Zafar, at the risk of misstating Marci’s thinking, I assume she means any apparently succesful socialist system, such as Sweden, can only be built on a period of free market wealth creation. Poor countries, such as Russia and China, remained poor until they ditched socialism. Marx and Engels, actually, said the same. First capitalism, then socialism. They just didn’t understand that socialism, rather than evolving into Utopia, would then proceed to devour the wealth created by capitalism.

    • #14
  15. Zafar Member
    Zafar
    @Zafar

    Matty Van (View Comment):

    Zafar (View Comment):

    MarciN (View Comment):

    That socialism always follows a period of wealth creation is something I had heard about, but always in the context of long discussions of socialism, so it never jumped out at me as being of singular importance. This year, because something someone said on Ricochet (I don’t remember who), it has finally risen to the top of what I know about socialism.

    It can only follow a period of wealth creation. That is the nature of this beast. It is completely parasitic.

    That really is not what happened in China (or even most of Russia) – the two huge normative examples. The opposite, in fact.

    Zafar, at the risk of misstating Marci’s thinking, I assume she means any apparently succesful socialist system, such as Sweden, can only be built on a period of free market wealth creation. Poor countries, such as Russia and China, remained poor until they ditched socialism. Marx and Engels, actually, said the same. First capitalism, then socialism. They just didn’t understand that socialism, rather than evolving into Utopia, would then proceed to devour the wealth created by capitalism.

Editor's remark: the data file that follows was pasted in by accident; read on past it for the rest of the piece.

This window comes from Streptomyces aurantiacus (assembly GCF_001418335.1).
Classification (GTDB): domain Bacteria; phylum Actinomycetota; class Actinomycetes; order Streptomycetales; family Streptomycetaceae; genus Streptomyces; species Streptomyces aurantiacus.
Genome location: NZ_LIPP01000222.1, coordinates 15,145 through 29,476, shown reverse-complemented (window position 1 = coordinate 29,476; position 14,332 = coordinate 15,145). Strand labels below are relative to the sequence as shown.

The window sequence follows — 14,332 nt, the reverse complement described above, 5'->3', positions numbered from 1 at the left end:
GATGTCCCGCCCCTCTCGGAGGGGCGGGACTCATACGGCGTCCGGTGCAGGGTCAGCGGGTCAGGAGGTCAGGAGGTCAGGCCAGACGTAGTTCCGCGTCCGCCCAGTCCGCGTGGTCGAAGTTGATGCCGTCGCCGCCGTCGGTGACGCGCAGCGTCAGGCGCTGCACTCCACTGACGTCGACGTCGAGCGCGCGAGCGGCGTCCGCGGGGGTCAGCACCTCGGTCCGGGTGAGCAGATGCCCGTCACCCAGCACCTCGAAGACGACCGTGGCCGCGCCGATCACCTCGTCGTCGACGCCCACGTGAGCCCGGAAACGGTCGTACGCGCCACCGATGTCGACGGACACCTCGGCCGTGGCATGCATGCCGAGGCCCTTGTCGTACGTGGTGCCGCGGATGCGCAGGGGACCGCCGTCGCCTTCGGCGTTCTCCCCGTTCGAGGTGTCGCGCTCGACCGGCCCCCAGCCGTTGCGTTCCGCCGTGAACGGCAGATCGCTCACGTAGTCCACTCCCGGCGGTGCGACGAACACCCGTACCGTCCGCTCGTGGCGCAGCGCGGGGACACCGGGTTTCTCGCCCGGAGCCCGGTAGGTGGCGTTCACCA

Oh yes, I agree with her if that’s the case.  In fact didn’t the Soviet Union have a preliminary year or so of state capitalism to get back on its feet post WWI.

    Sweden seems to have a blended approach right now – not purely one or the other, which seems pragmatic.

    • #15
  16. Mark Ledbetter Inactive
    Mark Ledbetter
    @MattyVan

    Zafar (View Comment):
    Would it be fair to say that Sweden has increased the efficiency of its public spending by privatising its implementation?

    Maybe. I don’t really know enough to answer that. But stay tuned for Part Two, along about next week. There will some evidence and speculation on how a modified Swedish system might (or might not) be successful.

    EDIT. Just saw your comment 15. Again, stay tuned for Part Two!